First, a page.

Michael Wittmer feels trapped in the middle. To one side are conservative Christians demanding lockstep allegiance to narrow doctrinal statements–statements so detailed that they insist on specific theories of the end times or specific understandings of the spiritual gifts. Such people interpret doubts, questions, or appreciation for other viewpoints to be the first signs of an inevitable slide to liberalism. On the other side are postmodern Christians who question many traditional assumptions–or maybe even every traditional assumption–but who go about it in ways that discredit their arguments; they offer new and novel interpretations of key Scripture texts and refuse to state exactly what they believe. To the one side are those who want to believe like Jesus while on the other are those who want to live like Jesus; to the one side are those who love their beliefs while to the other are those who believe in their love. Each position is polarizing and each position seems to offer something less than a robustly biblical faith.
Wittmer’s position on the conflict between conservatism and postmodernism shows itself in the book’s subtitle: “Why Living Like Jesus Is Not Enough.” A professor of Systematic and Historical Theology at Grand Rapids Theological Seminary, he is clearly not a person who has recklessly jettisoned theology in order to pursue theology-free living like Jesus. This book is his measured reaction against the postmodern tendency to live like Jesus at the expense of sound theology.
“My goal,” he says, “is not to define a certain segment of Christianity but merely to examine the specific questions that many postmodern Christians are asking.” The book, he says, is a friendly warning that rejecting abuses may well lead to a slide into equal and opposite errors. “The history of the church is a series of pendulum swings, and right now the momentum seems headed toward Christian practice and away from Christian belief. This book is an argument for both. …This book seeks to avoid the most extreme forms of both conservative and postmodern Christianity and hit the sweet spot of appropriate tolerance.”
And so Wittmer seeks to craft a third way, a way that avoids the extremes on either side while finding that sweet spot that allows a Christian to hold fast to what is true while retaining a love for others and a desire to serve them. He reminds the Christian that right works can only arise from right beliefs.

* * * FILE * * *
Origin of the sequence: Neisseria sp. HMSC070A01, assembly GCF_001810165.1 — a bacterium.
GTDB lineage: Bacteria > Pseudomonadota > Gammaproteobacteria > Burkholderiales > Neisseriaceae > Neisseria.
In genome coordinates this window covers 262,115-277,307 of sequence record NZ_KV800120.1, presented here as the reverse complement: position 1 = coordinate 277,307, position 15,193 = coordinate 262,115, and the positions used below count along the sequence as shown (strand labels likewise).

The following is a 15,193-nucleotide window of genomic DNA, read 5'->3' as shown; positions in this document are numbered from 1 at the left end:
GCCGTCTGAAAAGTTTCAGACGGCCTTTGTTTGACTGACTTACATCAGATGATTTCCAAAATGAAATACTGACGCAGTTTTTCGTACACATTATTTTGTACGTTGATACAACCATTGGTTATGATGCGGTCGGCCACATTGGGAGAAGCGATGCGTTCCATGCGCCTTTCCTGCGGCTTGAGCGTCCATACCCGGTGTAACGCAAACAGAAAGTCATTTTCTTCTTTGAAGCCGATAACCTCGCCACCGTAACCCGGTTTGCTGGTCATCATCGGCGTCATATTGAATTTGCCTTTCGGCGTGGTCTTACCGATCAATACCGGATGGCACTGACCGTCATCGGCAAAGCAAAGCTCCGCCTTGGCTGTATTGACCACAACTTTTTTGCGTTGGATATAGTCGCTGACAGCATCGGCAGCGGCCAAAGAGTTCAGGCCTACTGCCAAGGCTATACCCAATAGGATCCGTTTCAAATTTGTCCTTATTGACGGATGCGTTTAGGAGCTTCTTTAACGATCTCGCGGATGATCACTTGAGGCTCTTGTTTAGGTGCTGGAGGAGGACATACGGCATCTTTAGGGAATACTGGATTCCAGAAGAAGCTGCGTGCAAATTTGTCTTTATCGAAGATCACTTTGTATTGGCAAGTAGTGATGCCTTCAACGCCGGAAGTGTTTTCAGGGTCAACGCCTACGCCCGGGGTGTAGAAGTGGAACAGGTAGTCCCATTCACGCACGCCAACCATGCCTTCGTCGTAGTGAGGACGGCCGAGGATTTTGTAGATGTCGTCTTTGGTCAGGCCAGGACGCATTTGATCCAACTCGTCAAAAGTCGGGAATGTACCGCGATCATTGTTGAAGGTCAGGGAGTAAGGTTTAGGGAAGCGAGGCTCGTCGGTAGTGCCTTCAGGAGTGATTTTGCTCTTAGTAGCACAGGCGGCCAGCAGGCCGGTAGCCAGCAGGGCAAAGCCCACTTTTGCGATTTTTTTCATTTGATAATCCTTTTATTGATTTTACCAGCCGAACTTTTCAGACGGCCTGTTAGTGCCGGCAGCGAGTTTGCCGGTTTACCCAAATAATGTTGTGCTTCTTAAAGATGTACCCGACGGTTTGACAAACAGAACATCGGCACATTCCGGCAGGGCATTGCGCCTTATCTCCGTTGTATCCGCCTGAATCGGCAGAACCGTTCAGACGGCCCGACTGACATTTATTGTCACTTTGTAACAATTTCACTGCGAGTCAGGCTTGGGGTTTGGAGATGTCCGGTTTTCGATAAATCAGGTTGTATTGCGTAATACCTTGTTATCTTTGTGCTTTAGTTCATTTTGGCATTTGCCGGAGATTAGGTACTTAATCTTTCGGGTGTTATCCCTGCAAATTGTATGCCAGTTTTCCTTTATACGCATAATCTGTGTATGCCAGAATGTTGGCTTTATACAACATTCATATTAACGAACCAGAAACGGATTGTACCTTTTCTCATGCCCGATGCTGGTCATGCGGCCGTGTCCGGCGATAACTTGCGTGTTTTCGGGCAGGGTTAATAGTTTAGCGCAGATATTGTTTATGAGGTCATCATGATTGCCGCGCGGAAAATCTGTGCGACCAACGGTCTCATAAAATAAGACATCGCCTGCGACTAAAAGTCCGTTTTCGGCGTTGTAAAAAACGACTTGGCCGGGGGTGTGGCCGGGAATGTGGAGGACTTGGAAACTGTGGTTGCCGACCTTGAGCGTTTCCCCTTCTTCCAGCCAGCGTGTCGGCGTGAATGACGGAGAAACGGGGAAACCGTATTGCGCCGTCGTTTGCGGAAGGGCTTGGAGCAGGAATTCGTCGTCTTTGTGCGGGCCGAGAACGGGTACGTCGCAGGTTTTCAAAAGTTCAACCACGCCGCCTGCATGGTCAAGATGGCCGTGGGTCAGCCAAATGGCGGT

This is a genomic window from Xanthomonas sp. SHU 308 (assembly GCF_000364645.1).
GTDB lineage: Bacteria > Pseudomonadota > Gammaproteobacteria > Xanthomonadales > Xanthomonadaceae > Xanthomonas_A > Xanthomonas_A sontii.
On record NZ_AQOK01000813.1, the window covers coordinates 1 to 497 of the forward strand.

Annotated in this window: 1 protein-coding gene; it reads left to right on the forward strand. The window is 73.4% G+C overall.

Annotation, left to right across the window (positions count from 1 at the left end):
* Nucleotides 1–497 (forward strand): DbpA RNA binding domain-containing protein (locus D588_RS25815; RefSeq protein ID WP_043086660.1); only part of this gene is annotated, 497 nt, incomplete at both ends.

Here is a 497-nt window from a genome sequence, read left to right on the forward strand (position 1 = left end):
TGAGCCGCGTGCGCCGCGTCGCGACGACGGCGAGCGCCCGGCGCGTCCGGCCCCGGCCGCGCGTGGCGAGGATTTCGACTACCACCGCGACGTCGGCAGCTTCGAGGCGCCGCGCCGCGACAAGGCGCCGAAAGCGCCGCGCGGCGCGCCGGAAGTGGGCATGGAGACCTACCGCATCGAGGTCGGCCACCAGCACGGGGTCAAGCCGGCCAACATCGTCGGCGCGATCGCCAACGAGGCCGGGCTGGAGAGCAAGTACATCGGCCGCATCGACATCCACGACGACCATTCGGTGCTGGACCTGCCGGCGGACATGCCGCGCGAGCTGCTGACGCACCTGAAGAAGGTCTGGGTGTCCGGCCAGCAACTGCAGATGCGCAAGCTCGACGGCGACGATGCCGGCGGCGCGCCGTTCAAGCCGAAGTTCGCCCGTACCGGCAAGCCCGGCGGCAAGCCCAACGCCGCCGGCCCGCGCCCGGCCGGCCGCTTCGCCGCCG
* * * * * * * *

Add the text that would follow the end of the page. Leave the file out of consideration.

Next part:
He blazes this trail by answering questions that are on the minds and tongues of many Christians today. Must you believe something to be saved? Do right beliefs get in the way of good works? Are people generally good or basically bad? Which is worse: homosexuals or the bigots who persecute them? Is the cross divine child abuse? Can you belong before you believe? Does the kingdom of God include non-Christians? Is hell for real and forever? Is it possible to know anything? Is the Bible God’s true Word? While each question rates its own chapter, each topic, each chapter, bridges seamlessly to the next. There are no harsh pauses and no questions that seem forced or out of place.
It bears mention that this is not a book that specifically counters the Emerging Church, though it does that incidentally. Instead, it is a book that counters the whole postmodern ethos that has found its way into contemporary Christianity. This is broader than just the Emerging Church and in this way the book is far more useful, far more widely applicable, than if Wittmer had gone specifically after only Emerging Christians.
In Don’t Stop Believing, Wittmer has written the kind of book with which every reader is likely to disagree every now and again. But he has written a book that graciously and humbly treats difficult issues that are of critical importance to the church. He brings biblical wisdom to bear on many tough questions and answers them with great care and refreshing simplicity. Having been released with little fanfare in December of this year, Don’t Stop Believing comes as a delightful year-end treat. I highly recommend it.